First things first, happy new year! My new year’s ready resolution is simple. I am going to try and read all of the books which I own and haven’t read. I think many books fans have this same dilemma – you purchase a book with every intention of getting stuck right in, but then something else grabs your attention. A new book comes out which intrigues you, your friend recommends you a book you just ‘have to read’ or you visit the library and borrow a few books which, of course, have to take priority as they need to be returned, and your new purchases get left on the shelf, slowly gathering dust.
So, in this post, I am going to give each of those lonely books sitting on the shelf their moment in the spotlight, in the hope that it will encourage me to actually get to reading them.
1. The Wicked Girls – Alex Marwood
I’m a fan of psychological thrillers, and Amazon kept recommending me this book so I thought I would give it a try. The basic gist of it seems to be that two 11-year-old girls are charged with murder, and this book covers what happens when they meet again as adults. But, after purchasing, I started making a concerted effort to broaden my reading taste and read less thrillers and more novels of other genres. Hence, I still haven’t got around to reading this.
2. Night Circus – Erin Morgenstern
This was bought on a bit of an impulse; the blurb really intrigues me. “The circus arrives without warning. No announcements precede it…It is simply there, when yesterday it was not.” It is described as “breaktaking”, “dazzling” and “enchanting”, and that’s exactly what I want from a book; pure escapism that takes you away to a magical world. So, I just need to find some time to sit down and go to the circus.
3. Valley of the Dolls – Jacqueline Susann
I actually first heard of this book because it was mentioned in another book, and so I thought I’d look into it. I found out it was something of a cult classic, following the lives of three showbiz girls living in the 1960s. I love reading books set in different times and exploring glamorous lives which feel so removed from my own. So, I want to give it a try. Hopefully 2014 will be the year.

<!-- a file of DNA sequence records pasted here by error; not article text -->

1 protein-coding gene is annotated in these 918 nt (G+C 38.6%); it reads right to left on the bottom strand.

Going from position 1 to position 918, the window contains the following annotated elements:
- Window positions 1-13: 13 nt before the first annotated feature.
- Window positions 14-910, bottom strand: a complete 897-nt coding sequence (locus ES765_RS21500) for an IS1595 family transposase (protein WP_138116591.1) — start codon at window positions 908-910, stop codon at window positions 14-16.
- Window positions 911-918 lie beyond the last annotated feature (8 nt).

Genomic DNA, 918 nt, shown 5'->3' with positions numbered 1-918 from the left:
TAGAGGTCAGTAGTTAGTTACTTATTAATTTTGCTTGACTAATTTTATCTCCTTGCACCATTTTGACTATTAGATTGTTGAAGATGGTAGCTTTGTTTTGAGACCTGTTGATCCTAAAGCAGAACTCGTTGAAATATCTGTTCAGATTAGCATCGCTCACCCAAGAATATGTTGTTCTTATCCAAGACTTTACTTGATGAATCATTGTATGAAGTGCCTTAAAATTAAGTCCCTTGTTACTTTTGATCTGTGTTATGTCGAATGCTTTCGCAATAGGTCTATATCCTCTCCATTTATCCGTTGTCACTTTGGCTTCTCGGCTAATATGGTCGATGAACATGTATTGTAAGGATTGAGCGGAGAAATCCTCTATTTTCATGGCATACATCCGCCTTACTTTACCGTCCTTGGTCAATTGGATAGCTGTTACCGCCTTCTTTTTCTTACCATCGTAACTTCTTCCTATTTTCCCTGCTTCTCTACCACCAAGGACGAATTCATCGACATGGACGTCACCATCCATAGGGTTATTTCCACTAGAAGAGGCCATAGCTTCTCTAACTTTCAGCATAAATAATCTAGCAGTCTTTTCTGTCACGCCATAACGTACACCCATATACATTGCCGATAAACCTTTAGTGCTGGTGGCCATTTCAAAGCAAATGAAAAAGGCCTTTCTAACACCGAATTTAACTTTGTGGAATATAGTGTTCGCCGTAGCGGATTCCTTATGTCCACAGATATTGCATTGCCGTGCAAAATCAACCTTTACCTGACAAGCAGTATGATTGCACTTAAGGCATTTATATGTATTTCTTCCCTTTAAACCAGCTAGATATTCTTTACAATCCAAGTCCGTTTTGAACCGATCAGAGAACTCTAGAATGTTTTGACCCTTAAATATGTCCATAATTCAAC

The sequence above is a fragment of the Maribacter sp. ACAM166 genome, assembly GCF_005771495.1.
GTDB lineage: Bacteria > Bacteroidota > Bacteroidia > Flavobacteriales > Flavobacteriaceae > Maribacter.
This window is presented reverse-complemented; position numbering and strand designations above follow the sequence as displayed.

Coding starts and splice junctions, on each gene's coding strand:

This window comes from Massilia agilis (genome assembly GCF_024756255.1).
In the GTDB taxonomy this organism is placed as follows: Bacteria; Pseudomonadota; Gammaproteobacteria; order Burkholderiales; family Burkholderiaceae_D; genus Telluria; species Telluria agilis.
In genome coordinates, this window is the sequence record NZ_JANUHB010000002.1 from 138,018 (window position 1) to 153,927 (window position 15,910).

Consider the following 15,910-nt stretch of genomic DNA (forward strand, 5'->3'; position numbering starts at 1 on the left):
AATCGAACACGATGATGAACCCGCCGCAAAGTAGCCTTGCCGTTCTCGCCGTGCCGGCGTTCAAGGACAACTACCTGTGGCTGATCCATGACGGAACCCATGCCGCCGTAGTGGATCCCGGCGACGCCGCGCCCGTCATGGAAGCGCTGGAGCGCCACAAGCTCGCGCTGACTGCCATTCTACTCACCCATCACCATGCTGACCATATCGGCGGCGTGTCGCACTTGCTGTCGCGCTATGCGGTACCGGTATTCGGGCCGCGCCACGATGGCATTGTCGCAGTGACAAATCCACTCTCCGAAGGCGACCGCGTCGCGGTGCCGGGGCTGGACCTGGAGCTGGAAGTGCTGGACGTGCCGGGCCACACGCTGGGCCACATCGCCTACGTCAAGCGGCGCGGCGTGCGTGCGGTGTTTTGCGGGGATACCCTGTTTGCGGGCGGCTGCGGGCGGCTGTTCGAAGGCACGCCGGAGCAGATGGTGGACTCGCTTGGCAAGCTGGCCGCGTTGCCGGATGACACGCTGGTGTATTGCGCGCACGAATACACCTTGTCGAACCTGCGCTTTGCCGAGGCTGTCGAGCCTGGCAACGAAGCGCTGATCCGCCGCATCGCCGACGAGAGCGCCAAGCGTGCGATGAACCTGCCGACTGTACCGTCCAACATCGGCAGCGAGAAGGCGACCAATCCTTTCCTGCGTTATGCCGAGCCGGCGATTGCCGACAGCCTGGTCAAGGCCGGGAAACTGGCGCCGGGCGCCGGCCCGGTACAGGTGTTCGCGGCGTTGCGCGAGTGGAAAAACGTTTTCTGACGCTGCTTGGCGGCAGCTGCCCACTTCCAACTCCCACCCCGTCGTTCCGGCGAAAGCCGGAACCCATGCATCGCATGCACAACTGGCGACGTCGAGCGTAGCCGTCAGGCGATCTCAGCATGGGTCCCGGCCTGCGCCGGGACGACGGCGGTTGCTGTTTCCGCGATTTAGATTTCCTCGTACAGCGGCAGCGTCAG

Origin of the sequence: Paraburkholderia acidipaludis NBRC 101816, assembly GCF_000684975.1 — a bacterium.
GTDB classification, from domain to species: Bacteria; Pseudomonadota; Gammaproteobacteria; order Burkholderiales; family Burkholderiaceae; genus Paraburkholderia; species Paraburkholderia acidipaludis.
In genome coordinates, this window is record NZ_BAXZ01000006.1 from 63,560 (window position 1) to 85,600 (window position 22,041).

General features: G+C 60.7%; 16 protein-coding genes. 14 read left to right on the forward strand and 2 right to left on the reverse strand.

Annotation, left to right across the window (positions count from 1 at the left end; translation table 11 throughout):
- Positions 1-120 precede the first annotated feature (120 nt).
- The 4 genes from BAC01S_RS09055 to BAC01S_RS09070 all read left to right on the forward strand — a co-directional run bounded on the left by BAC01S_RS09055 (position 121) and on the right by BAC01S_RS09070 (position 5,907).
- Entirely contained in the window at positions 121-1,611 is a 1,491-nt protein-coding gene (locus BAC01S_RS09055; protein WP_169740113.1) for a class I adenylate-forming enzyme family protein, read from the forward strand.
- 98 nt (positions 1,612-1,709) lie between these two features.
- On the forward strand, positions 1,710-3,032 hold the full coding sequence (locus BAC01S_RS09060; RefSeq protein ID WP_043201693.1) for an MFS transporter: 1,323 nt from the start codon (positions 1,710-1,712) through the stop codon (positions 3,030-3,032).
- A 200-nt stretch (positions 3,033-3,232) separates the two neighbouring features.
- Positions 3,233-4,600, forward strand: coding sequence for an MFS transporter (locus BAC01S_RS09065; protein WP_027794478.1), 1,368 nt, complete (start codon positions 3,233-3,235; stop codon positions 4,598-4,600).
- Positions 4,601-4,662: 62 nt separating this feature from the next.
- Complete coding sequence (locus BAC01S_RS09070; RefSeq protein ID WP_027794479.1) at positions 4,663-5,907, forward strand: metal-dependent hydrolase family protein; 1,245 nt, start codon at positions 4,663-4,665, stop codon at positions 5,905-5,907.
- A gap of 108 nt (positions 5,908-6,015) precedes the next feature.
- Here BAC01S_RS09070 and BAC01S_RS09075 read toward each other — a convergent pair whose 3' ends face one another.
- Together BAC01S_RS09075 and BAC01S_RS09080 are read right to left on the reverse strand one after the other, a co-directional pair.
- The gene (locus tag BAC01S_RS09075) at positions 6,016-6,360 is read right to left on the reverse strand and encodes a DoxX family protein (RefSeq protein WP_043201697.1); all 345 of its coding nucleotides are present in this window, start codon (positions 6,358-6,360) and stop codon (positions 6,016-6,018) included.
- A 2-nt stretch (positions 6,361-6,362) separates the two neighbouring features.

4. Life Of Pi – Yann Martel
My friend lent me this a couple of years ago; I have tried to give it back to her, but she isn’t particularly interested. She tried it and couldn’t get along with it. So I’ve kept hold of it, as I really do want to give it a read at some point. I’ve seen the film, and it seems like a lovely premise, and I know the book will be better, as they almost always are. But with so many thrilling, gripping tales available I haven’t managed to find the time for this philosophical coming-of-age tale.
5. Water For Elephants – Sara Gruen
Another circus novel – this seems to basically be about a man who runs away to the circus. What’s not to like about that? I bought the book before the film was even released, and I still haven’t got around to checking out either. Water For Elephants is a must read for me in 2014.
6. Goodbye For Now – Laurie Frankel
This book sounded like an interesting combination of romance and sci fi; a man who has lost his partner invents a computer algorithm which is meant to recreate dead loved ones using their online presence, allowing you to speak to them like they are still alive. It is said to be reminiscent of One Day and even The Time Traveller’s Wife, both of which I loved. So, I’m looking forward to getting round to reading this.
7. The Boy Who Could See Demons – Carolyn Jess-Cooke
This book is told from the point of view of a child, a writing technique which I believe can and has worked really well, in books like Room and Memoirs of an Imaginary Friend. In this book, the little boy sees demons, and these demons tell him to do bad things. I ordered this off Ebay and received a bound proof copy which I was a bit annoyed about, but I’ll give it a read anyway and hope it doesn’t contain too many errors or omitted pages.
8. The Silver Linings Playbook – Matthew Quick
I’ve never read the book or the film, but this seems like the type of story I would like. It is the story of Pat, a man who has spent time in a mental health facility, and has now got out and is determined to turn his life around. But, as far as I can gather, a few things keep getting in the way.